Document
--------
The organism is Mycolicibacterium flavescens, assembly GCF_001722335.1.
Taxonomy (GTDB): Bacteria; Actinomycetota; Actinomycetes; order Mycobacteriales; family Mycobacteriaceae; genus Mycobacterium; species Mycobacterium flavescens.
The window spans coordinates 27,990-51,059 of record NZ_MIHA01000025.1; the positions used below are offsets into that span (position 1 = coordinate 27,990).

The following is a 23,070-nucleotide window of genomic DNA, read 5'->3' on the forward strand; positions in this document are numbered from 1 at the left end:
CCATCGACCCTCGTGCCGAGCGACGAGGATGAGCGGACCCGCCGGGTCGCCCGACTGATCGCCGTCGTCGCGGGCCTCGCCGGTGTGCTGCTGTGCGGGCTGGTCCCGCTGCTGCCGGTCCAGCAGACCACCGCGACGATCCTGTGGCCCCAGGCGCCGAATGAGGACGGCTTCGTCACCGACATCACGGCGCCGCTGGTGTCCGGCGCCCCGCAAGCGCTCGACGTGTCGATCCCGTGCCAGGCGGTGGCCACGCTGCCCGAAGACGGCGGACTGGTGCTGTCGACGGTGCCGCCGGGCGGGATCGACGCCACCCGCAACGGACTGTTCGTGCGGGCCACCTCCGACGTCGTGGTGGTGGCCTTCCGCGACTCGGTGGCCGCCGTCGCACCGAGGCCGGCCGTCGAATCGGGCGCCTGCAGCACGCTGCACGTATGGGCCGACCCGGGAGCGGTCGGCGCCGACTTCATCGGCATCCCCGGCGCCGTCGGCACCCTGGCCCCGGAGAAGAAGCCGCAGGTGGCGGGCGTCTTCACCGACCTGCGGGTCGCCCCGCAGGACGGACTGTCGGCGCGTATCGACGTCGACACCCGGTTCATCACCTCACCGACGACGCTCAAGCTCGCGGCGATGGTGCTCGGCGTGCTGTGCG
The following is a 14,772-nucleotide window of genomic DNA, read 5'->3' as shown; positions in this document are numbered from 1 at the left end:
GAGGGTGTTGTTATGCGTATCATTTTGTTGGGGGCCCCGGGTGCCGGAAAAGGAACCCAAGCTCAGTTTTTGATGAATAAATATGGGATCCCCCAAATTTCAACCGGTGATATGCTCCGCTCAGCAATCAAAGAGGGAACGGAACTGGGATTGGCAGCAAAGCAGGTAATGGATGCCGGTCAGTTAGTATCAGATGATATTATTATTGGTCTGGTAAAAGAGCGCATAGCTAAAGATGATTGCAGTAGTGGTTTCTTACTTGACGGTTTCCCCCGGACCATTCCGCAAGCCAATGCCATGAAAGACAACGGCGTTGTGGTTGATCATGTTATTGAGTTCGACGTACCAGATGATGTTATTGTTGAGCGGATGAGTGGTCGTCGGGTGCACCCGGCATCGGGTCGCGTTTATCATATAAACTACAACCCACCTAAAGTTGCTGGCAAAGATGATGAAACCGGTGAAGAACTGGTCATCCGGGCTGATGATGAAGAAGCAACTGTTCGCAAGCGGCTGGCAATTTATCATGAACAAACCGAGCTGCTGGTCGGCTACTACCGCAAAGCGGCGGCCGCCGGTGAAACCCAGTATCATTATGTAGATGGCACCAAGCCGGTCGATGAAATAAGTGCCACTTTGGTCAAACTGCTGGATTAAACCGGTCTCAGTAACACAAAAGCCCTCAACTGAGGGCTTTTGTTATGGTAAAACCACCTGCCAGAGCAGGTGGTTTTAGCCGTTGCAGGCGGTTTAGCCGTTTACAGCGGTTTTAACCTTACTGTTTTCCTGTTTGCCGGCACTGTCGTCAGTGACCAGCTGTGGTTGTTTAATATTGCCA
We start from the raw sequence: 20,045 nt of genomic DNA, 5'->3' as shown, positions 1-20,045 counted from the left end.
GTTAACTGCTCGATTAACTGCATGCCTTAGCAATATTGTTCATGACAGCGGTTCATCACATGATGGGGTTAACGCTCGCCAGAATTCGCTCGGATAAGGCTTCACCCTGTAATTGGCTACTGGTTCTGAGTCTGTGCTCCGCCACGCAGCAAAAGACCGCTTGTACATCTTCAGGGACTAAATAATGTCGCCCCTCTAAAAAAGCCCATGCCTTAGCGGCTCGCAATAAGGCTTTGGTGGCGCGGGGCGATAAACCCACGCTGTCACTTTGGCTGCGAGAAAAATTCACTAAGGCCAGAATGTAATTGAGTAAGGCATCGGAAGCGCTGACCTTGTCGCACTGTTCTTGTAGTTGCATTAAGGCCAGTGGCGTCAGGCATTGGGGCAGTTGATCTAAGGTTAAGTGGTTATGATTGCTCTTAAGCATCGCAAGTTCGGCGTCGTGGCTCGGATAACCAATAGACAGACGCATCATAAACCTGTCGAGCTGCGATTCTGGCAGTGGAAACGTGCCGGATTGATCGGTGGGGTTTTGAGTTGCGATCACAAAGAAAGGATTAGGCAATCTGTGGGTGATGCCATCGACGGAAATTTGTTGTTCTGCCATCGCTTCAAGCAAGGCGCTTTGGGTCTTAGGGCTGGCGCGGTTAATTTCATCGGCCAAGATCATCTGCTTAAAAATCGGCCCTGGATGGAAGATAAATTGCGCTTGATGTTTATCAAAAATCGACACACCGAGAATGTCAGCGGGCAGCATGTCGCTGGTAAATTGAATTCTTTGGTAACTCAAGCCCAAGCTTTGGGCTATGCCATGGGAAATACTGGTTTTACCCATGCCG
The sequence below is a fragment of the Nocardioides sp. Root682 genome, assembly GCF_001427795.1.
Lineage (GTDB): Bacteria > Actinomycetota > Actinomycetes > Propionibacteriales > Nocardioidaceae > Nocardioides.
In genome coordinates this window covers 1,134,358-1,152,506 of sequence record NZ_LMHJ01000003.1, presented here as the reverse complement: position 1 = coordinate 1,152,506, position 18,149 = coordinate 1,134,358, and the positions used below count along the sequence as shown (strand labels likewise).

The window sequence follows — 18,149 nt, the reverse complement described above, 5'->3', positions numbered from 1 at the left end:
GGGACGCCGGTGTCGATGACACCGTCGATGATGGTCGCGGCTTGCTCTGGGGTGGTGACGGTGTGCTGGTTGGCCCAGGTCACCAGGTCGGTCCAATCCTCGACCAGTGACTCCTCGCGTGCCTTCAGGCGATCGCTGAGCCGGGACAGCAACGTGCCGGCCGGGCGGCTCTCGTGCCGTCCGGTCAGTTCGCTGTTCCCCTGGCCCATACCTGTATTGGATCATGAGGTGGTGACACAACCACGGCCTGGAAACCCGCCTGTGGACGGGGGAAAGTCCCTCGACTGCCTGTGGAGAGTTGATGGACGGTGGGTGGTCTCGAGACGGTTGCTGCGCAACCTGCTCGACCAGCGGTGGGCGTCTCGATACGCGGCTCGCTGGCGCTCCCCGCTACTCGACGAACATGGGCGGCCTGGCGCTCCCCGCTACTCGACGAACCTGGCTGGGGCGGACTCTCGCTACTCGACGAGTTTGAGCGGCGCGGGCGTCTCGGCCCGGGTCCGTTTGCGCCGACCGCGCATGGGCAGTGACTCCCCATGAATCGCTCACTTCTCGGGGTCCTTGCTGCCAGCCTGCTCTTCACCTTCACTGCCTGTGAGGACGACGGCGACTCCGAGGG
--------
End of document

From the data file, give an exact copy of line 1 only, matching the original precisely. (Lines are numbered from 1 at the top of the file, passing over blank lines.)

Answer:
The organism is Mycolicibacterium flavescens, assembly GCF_001722335.1.